360mm Rodenstockgreenspun.com : LUSENET : Large format photography : One Thread
I've been looking at a used (but mint) Rodenstock 360 mm ("N" model) view camera lens (for use on 8X10) at my local photo shop. It's a beautiful lens but the price of $1400 started making me wonder if it is smarter to save my $'s for this type of lens or to spend $500-$600 on an older but clean 14" Kodak Commercial Ektar or Ilex Calumet lens.
-- Ron Lawrence (email@example.com), February 15, 2000
While not exactly about the lenses you are asking about, you might find an article in the Sept/Oct issue of Photo Techniques by C. Weese quite interesting. It compared a 10 inch Wide-Field Ektar with a 240 mm Apo-Sironar N and a 240 mm Apo-Sironar S. The short summary is that the Wide Field Ektar was plenty sharp, covered more than the Sironars, but had substantial flare.
Back issues might be available. Check www.phototechmag.com
The focal length Sironar that you are considering will have a lot more coverage than the 240 mm model, so that will be less of a consideration.
-- Michael Briggs (MichaelBriggs@earthlink.net), February 15, 2000.
Because you are asking the question, I am assuming you are not persuing l.f. at the professional level. That being the case the Ektar will indeed fill the bill. It was a standard pro lens for many years and indeed some folks still use it. Keep your eye out for cleaning marks, a not uncommon occurence, but not a reason to reject the lens unless you find them excessive. You can always test provided there is an adequate and reasonable return policy.
With the Rodenstock you will not be disappointed. I doubt you will be with the Ektar either. There are, however, folks that will not even considering looking at anything that isn't multi-coated and of the latest generation of lenses. If you are one of those that absolutley has to have the best in optics, etc. then get the Rodenstock. If you don't want any doubts or worrys or concerns, your the kind that lay awake at night worrying about lines per mm or whatever, ease your mind by getting the newer glass.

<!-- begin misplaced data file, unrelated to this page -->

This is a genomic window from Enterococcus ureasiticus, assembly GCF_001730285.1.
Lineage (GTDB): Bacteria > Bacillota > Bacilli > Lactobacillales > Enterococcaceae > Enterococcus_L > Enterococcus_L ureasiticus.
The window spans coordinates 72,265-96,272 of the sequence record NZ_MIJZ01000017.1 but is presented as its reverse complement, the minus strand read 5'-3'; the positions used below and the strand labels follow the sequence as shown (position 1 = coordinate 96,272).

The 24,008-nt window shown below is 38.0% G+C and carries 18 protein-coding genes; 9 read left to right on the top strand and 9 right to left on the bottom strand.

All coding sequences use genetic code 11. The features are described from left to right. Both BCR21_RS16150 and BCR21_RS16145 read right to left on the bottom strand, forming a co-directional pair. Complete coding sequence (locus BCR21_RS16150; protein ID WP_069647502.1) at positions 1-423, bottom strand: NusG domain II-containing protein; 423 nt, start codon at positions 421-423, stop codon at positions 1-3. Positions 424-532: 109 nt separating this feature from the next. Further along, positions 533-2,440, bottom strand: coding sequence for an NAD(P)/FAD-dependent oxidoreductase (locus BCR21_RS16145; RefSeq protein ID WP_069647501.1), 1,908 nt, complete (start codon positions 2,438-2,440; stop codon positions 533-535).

Personally, I am a big advocate of doing things cheaply.
-- Sean yates (firstname.lastname@example.org), February 15, 2000.
After months of trying to find an affordable 300mm lens for 5x4 I was about to give up and pay top-dollar. Then I came across an old (1950s?) 300mm f/9 Taylor-Hobson "Apotal" process lens for only #20 (about $30 US), in very clean condition. At that price I couldn't really lose. It's a coated, 4-element Apo-Tessar type lens, stopping down to f/128, and it is superb. I honestly don't think that it could be bettered for resolution at any price. The coverage is only 48 degrees, but it is absolutely stunning inside that circle, and in case you're wondering f/9 is plenty bright enough for focussing.
I've often come across process lenses, both old and new, in the past, often at give-away prices, and written them off, knowing that they're computed for close distances. I needn't have worried, and I now have a couple of hundred quid to spend on film.
-- Pete Andrews (email@example.com), February 16, 2000.
If you check out this site, you will find that sharpness can be had with almost any lens. The old Kodak lenses were excellent performers, even by todays standards, and are sharper than you will be able to put on film for all practical purposes. Where they dont measure up as well as new glass is in contrast (in some cases). If you use a good lens shade, it should help. I like older glass because its still so good it really amazes me, and it can be had for cheap. If money is no object to you, then maybe a new optic will be more satisfying (as good as old glass is, it doesnt outperform new glass).
-- Ron Shaw (firstname.lastname@example.org), February 16, 2000.
Buy a clean 14" Commercial Ektar and give it a try; if you decide it isn't good enough you can always resell it. The price isn't going to go down.
In my experience shooting 8x10 HP5+ in the studio, I found no significant difference between the Commercial Ektar and a 360 Symmar-S, but I grabbed the Symmar really cheap. Sometimes I wish I'd kept the Commercial Ektar because the Symmar is comparatively huge.
This was of course a relatively low-flare situation and I never shot any color.
-- John Hicks (email@example.com), February 16, 2000.
I am using a 14" Kodak Ektar, and it works very well for 8X10, producing very sharp images. Since I purchased it for a bit under $400, I wasn't totally financially ruined, and I am now in the market for a lens in the 19"-24" range.
-- Dave Richhart (firstname.lastname@example.org), February 17, 2000.